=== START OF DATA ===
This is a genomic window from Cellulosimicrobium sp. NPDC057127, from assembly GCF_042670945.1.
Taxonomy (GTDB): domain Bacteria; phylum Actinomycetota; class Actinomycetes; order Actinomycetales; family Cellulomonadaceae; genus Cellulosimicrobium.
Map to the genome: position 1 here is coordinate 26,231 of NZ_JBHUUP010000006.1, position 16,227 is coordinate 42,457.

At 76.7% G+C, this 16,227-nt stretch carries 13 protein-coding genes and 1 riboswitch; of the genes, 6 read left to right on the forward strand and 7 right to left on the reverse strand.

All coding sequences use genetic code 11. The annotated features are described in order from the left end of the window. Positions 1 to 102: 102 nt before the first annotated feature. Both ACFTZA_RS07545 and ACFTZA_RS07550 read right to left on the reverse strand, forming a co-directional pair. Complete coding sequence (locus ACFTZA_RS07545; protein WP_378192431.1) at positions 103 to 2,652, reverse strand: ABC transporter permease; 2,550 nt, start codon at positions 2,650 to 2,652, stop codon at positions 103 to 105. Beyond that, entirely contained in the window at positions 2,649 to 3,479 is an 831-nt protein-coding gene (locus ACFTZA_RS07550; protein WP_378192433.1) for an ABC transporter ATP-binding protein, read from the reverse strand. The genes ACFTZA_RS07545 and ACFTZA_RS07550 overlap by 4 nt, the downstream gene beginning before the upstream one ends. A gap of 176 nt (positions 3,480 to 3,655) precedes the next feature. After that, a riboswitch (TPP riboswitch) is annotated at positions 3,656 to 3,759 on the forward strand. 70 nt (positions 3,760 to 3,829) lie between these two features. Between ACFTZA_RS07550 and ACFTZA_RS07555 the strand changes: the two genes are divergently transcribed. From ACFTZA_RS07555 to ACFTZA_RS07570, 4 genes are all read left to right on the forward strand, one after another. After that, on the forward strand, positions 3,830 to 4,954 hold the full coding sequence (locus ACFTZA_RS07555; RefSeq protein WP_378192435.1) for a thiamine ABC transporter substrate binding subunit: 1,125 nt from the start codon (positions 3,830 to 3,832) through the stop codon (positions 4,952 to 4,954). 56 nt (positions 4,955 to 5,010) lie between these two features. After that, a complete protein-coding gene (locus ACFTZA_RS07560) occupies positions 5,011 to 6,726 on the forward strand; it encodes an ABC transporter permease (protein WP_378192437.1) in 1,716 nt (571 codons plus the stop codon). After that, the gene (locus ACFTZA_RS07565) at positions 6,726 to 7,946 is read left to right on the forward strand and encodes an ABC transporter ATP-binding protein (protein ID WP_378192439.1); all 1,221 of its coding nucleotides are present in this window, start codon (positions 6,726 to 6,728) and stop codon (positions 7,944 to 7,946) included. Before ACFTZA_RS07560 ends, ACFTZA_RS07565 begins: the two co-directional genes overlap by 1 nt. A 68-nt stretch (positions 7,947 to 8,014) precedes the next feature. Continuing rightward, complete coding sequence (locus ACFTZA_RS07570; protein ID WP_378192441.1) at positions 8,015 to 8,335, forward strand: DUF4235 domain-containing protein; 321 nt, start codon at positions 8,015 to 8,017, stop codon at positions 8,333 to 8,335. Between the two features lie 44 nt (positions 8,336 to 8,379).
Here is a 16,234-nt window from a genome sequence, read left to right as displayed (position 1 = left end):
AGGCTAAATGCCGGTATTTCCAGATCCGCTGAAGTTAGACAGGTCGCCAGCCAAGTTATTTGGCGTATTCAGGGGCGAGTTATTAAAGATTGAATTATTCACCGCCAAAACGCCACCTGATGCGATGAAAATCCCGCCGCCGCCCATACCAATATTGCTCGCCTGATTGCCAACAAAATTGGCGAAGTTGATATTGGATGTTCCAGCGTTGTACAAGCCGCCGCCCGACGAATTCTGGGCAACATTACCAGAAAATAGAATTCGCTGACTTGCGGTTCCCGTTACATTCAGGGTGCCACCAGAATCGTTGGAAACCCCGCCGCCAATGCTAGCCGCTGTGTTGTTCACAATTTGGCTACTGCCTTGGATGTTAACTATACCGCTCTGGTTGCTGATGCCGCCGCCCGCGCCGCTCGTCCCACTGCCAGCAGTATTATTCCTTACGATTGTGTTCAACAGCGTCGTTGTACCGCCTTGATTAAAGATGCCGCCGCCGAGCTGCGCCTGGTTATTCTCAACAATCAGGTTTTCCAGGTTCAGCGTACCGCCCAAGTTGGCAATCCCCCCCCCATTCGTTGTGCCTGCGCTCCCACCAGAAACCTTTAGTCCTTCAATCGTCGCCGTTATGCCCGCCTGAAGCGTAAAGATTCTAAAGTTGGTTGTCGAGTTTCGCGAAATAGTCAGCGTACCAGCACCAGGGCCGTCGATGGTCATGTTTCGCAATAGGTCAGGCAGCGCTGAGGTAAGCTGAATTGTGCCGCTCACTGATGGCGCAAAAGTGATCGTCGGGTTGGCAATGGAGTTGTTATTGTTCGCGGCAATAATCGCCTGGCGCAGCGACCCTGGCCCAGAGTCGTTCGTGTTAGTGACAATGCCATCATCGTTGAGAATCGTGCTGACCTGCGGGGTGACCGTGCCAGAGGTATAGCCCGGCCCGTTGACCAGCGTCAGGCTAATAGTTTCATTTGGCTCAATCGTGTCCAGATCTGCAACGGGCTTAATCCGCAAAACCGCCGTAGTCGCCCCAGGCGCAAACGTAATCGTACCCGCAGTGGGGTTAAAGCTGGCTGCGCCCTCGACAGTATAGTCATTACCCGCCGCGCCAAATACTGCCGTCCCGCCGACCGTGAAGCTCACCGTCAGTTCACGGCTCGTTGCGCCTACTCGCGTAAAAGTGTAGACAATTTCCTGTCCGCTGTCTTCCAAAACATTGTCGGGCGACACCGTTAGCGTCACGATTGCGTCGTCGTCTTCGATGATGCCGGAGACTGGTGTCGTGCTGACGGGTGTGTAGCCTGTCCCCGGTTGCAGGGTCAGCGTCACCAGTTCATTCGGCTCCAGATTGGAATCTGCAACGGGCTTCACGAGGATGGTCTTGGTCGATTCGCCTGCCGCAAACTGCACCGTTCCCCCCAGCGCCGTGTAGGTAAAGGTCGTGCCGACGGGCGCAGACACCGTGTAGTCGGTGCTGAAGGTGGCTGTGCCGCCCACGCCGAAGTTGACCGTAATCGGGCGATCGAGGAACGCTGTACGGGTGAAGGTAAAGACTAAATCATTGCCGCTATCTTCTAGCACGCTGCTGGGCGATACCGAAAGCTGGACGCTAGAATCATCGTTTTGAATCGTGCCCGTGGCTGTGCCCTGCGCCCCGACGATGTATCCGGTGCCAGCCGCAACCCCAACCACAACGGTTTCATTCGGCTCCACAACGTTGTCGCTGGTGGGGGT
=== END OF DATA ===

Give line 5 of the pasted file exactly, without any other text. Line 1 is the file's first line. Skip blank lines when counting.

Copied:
All coding sequences use genetic code 11. The annotated features are described in order from the left end of the window. Positions 1 to 102: 102 nt before the first annotated feature. Both ACFTZA_RS07545 and ACFTZA_RS07550 read right to left on the reverse strand, forming a co-directional pair. Complete coding sequence (locus ACFTZA_RS07545; protein WP_378192431.1) at positions 103 to 2,652, reverse strand: ABC transporter permease; 2,550 nt, start codon at positions 2,650 to 2,652, stop codon at positions 103 to 105. Beyond that, entirely contained in the window at positions 2,649 to 3,479 is an 831-nt protein-coding gene (locus ACFTZA_RS07550; protein WP_378192433.1) for an ABC transporter ATP-binding protein, read from the reverse strand. The genes ACFTZA_RS07545 and ACFTZA_RS07550 overlap by 4 nt, the downstream gene beginning before the upstream one ends. A gap of 176 nt (positions 3,480 to 3,655) precedes the next feature. After that, a riboswitch (TPP riboswitch) is annotated at positions 3,656 to 3,759 on the forward strand. 70 nt (positions 3,760 to 3,829) lie between these two features. Between ACFTZA_RS07550 and ACFTZA_RS07555 the strand changes: the two genes are divergently transcribed. From ACFTZA_RS07555 to ACFTZA_RS07570, 4 genes are all read left to right on the forward strand, one after another. After that, on the forward strand, positions 3,830 to 4,954 hold the full coding sequence (locus ACFTZA_RS07555; RefSeq protein WP_378192435.1) for a thiamine ABC transporter substrate binding subunit: 1,125 nt from the start codon (positions 3,830 to 3,832) through the stop codon (positions 4,952 to 4,954). 56 nt (positions 4,955 to 5,010) lie between these two features. After that, a complete protein-coding gene (locus ACFTZA_RS07560) occupies positions 5,011 to 6,726 on the forward strand; it encodes an ABC transporter permease (protein WP_378192437.1) in 1,716 nt (571 codons plus the stop codon). After that, the gene (locus ACFTZA_RS07565) at positions 6,726 to 7,946 is read left to right on the forward strand and encodes an ABC transporter ATP-binding protein (protein ID WP_378192439.1); all 1,221 of its coding nucleotides are present in this window, start codon (positions 6,726 to 6,728) and stop codon (positions 7,944 to 7,946) included. Before ACFTZA_RS07560 ends, ACFTZA_RS07565 begins: the two co-directional genes overlap by 1 nt. A 68-nt stretch (positions 7,947 to 8,014) precedes the next feature. Continuing rightward, complete coding sequence (locus ACFTZA_RS07570; protein ID WP_378192441.1) at positions 8,015 to 8,335, forward strand: DUF4235 domain-containing protein; 321 nt, start codon at positions 8,015 to 8,017, stop codon at positions 8,333 to 8,335. Between the two features lie 44 nt (positions 8,336 to 8,379).